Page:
US demand for Japan to restrict chip sales is sheer coercion
Published: Nov 10, 2022 01:12 AM
Illustration: Chen Xia/Global Times

Illustration: Chen Xia/Global Times

The US is urging its allies including Japan to align with its lead on restricting exports of advanced semiconductors and related technology to China, the Chinese version of VOA reported on Tuesday. 

"I think you will see Japan and the Netherlands follow our lead," US Commerce Secretary Gina Raimondo was quoted as saying.

It is unclear whether Raimondo's judgment is accurate or not, and what decision the Japanese government will be, but one thing is almost certain: the Biden administration appears ready to pressure Japan even more to join Washington's efforts to block the flow of advanced chips and technology to China. If Tokyo succumbs to US pressure, Japanese semiconductor-related industries will likely suffer huge economic losses.

Japan was once a global leader in semiconductor manufacturing, providing more than half of the world's supply of microchips, but according to a report published in January by the US International Trade Administration, Japan has now only a 15.8-percent share in terms of the world's monthly wafer capacity, as globalization helped push semiconductor companies in wealthy countries to contract out production abroad.

In recent years, the strategic importance of the chips industry and supply chain issues have driven policymakers to take action. In a bid to expand domestic production capacity, the Japanese government is reportedly investing billions of dollars in the country's chip industry and providing considerable subsidies for joint ventures with overseas chip companies from countries and regions such as the US. 

It should be pointed out that the once global semiconductor leader is currently facing great pressure to find solutions to revive Japan's stalled semiconductor sector, and incentivize foreign chipmakers to build localized plants.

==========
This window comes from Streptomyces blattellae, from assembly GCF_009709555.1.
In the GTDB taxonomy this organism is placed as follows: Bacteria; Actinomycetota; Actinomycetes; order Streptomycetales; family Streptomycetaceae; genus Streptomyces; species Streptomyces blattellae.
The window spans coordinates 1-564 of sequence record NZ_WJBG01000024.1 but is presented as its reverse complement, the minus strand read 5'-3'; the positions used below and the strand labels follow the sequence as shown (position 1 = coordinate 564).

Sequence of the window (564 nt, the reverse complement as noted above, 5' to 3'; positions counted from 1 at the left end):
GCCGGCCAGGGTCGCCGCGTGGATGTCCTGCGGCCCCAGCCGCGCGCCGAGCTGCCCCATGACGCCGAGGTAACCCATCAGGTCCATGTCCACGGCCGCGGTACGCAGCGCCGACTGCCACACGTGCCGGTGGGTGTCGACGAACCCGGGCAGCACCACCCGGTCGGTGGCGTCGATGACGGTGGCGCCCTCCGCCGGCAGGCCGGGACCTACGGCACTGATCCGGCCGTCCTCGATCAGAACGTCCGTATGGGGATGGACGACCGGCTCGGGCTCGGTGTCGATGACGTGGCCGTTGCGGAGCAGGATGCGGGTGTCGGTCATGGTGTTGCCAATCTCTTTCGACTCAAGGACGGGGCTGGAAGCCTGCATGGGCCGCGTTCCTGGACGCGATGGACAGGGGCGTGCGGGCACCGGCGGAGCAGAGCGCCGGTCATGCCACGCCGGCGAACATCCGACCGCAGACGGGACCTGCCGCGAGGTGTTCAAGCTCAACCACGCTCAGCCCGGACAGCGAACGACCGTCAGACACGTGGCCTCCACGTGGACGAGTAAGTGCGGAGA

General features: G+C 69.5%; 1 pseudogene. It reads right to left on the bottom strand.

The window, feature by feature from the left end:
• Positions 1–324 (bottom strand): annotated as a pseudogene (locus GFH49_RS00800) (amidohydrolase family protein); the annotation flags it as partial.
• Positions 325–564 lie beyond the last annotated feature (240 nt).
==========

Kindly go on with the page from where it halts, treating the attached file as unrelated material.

Some observers believe Japan is still attractive to global semiconductor players because the country still leads the market in manufacturing equipment, devices, or materials that are essential to semiconductor manufacturing, including specialty chemicals and silicon. But unfortunately, the US' push for tech decoupling from China has cast a shadow over Japan's efforts to revive its microchip industry.

The US government last month released a broad set of technology export controls, including the "harshest" ban on the shipment of advanced semiconductor chips that are made with US equipment and technology to China, intensifying Washington's so-called decoupling push. 

If Tokyo succumbs to US pressure and align with Washington's lead on export restrictions to China, a major semiconductor market in the world, it will not only hurt the interest of semiconductor enterprises currently doing business in Japan, but also weaken the attractiveness of the industry for global investors.

In 2021, the size of China's semiconductor market was about $186.5 billion, of which $31.2 billion worth of chips were manufactured in China, the Diplomat reported in August. A gap between chip consumption and chip manufacturing provides a big market for international manufacturers. 

If Japan succumbs to US pressure on export restrictions and give up the Chinese market, international investors may lose interest in Japan and stop their planned investment or even pull their capital out of the country. 

The world's semiconductor competition is accelerating. Against the backdrop, Tokyo's possible compromise under the coercion of Washington will cede development opportunities to other players in the global semiconductor supply chain, such as the US and South Korea.

Biden in August sign into law the CHIPS and Science Act of 2022, which the White House said will strengthen US manufacturing to keep the country the leader in the industries of tomorrow. The act is designed to boost chip manufacturing in the US and bring good-paying manufacturing jobs back to the US from countries including Japan. 

Some Japanese observers may hope US-Japan cooperation can help expand production capacity and revive the country's stalled semiconductor industry, but those people are going to be deeply disappointed. The disadvantages will outweigh the benefits if Tokyo succumbs to the US pressure.

The author is a reporter with the Global Times.